Well, here we are in October, and various people want to cancel Halloween (which is a topic for a whole other post.) I was scrambling to find a way to keep some of our traditions alive, not only for our youngest, but also for our eldest during her last year at home. Enter our local pumpkin patch.
We live in an area that has multiple pumpkin patches, from easy drive thru and grab a few to large farms of pick-your-own. About seven years ago, we discovered one of the latter with which we fell in love, and we’ve been back every year since. It is a family-owned, multiple generation farm, currently run by a lovely young woman whose goal is to share her passion of agriculture with others.
I was worried the pumpkin patch would be another Rona casualty. Imagine my delight when they announced they would be opening … with slight differences of course, but at least opening! No hay rides – okay, I can live with that. No hay bale maze, cornhole games, or corn sandbox. I can deal with that, too. There would still be the amazing wagon deal on pumpkins, pick-your-own sunflowers, and the fantastic photo op of “how many pumpkins tall are you?” All great stuff, but the best news? The farm took a common sense measure on masks.
You see, the area is HUGE. Plenty of room to socially distance from others and still find your perfect pumpkin. That means no masks required (although recommended for the one person in your party you send to check out, which is also done outside.) Finally, FREEEEEEDDDDOMMMMMMM! Someone who recognizes that outdoors, breathing in fresh air, away from others, there is no need to strap something across your face, unless you choose to do so.
Pumpkins may not seem like a big deal, but I am incredibly grateful for this little bit of normalcy in our lives. And yes, I got a bit teary when I thanked the farmer for all of her hard work.
Mine actually fell in my lap. True Story. I got a call from a friend one morning that his job needed some last minute help, so I chipped in … to park cars.
Yep, I see you saying, “Parking cars?! How is that a dream job?” Bear with me a moment.
This was a family-owned canoe livery, where we rented river equipment to hundreds of people on the weekends, late May to mid September. That first summer, I would park cars from 9AM-3PM, then I would spend several hours learning the ins and outs of the business. By the next summer, I had been moved into the “office.”
I definitely use the term “office” loosely. It was an old, historic building, no air conditioning. We often worked 12 hour days jam-packed days, where someone would grab a tomato from the garden, slap together a sandwich for you, and you would grab bites in between customers. It was hot, sweaty work, dealing with every personality type under the sun … and I wouldn’t trade a minute of the 15 seasons I worked there.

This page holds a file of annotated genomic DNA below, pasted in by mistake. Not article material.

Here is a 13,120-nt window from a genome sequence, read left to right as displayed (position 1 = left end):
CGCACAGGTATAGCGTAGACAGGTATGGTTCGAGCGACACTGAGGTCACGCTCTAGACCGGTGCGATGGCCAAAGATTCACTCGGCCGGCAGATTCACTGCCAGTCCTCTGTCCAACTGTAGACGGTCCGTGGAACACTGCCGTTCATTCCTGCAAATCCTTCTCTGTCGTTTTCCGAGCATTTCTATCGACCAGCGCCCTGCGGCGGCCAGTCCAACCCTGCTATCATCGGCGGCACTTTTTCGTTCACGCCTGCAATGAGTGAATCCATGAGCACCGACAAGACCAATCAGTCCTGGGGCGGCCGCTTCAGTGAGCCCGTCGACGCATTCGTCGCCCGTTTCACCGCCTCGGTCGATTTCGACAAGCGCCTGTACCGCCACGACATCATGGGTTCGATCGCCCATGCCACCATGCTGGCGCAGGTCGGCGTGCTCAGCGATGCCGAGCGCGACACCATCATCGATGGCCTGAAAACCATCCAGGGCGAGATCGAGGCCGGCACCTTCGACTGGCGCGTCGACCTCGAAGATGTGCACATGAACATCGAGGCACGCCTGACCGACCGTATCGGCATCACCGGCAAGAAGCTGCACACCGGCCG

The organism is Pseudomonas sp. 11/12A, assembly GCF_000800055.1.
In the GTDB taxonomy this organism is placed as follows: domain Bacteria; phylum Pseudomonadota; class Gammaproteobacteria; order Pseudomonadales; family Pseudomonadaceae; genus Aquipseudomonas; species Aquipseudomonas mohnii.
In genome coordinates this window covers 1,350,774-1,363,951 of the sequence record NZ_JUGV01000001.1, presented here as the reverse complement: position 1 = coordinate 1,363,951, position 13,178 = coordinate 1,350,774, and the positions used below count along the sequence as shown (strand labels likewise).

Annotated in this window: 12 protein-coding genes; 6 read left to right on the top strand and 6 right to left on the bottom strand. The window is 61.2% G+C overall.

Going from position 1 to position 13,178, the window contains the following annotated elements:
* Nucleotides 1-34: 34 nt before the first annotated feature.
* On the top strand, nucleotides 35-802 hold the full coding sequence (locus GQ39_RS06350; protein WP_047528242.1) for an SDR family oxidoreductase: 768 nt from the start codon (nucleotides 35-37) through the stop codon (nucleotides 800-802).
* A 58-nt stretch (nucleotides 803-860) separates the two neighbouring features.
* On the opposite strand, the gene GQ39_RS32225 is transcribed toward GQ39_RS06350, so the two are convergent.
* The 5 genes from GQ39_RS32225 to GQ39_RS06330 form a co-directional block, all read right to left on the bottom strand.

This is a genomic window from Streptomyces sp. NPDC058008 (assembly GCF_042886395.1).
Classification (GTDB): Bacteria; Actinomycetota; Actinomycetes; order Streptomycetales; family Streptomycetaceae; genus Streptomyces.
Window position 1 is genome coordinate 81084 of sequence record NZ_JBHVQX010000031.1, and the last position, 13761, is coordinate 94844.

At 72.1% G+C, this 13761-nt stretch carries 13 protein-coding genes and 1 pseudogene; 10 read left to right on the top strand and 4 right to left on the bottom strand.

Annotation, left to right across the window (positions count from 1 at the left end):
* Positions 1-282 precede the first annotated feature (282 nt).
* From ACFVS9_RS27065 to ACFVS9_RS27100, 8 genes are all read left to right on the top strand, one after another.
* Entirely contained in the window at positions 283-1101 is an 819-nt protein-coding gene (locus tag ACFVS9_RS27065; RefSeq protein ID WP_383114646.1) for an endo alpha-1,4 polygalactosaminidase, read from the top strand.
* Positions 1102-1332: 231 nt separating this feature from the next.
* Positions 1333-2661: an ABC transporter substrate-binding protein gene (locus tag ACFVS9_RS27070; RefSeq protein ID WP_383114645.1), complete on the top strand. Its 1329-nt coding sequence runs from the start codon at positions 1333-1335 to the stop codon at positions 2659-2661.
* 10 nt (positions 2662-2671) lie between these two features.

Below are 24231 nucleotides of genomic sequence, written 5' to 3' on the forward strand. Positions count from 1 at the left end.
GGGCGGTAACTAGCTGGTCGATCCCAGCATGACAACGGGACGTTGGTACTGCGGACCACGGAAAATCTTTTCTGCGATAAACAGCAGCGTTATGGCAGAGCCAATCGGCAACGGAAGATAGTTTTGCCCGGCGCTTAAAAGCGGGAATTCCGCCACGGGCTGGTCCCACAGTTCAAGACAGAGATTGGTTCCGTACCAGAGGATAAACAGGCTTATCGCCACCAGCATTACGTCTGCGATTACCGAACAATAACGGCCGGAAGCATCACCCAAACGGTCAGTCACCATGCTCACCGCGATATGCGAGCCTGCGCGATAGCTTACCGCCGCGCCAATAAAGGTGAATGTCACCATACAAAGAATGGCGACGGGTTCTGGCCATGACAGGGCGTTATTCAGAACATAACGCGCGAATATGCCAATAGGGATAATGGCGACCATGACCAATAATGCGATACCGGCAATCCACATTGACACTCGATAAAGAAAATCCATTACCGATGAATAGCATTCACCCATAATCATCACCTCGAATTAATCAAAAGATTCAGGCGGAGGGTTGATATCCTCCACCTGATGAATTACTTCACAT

You see, customers became friends. They came back year after year and wanted to catch up with you. I’ve heard that years later there are still people who ask for me by name. Most importantly, the folks who owned the business took me and the other employees as FAMILY. Saturdays were home-cooked dinners, and the fridge was always stocked for us. Many of us were given places to stay and sleep if we wanted. In short, it became my home-away-from-home. I was valued for my work, and I was loved for who I was.
My last summer there was over a decade ago, and it took a long time to find another job that made my heart that happy. I never let the exhaustion, the difficult customers, or whole weekends lost to bad weather drag me down. I was excited to go to work every single day and so deeply saddened when we had to close at the end of a season.
Now, I’m not saying your dream job is to work at a canoe livery. What I am saying is this: find a place that ignites your passion. Where the owners become your family. One where you actually miss it when you are on vacation. And above all, find a job where people appreciate your personality and talents and pour into you, leaving you a better person that when you first walked through those doors … or in my case, the field parking lot.
For more on my crazy, fun-filled passion journey, follow me here.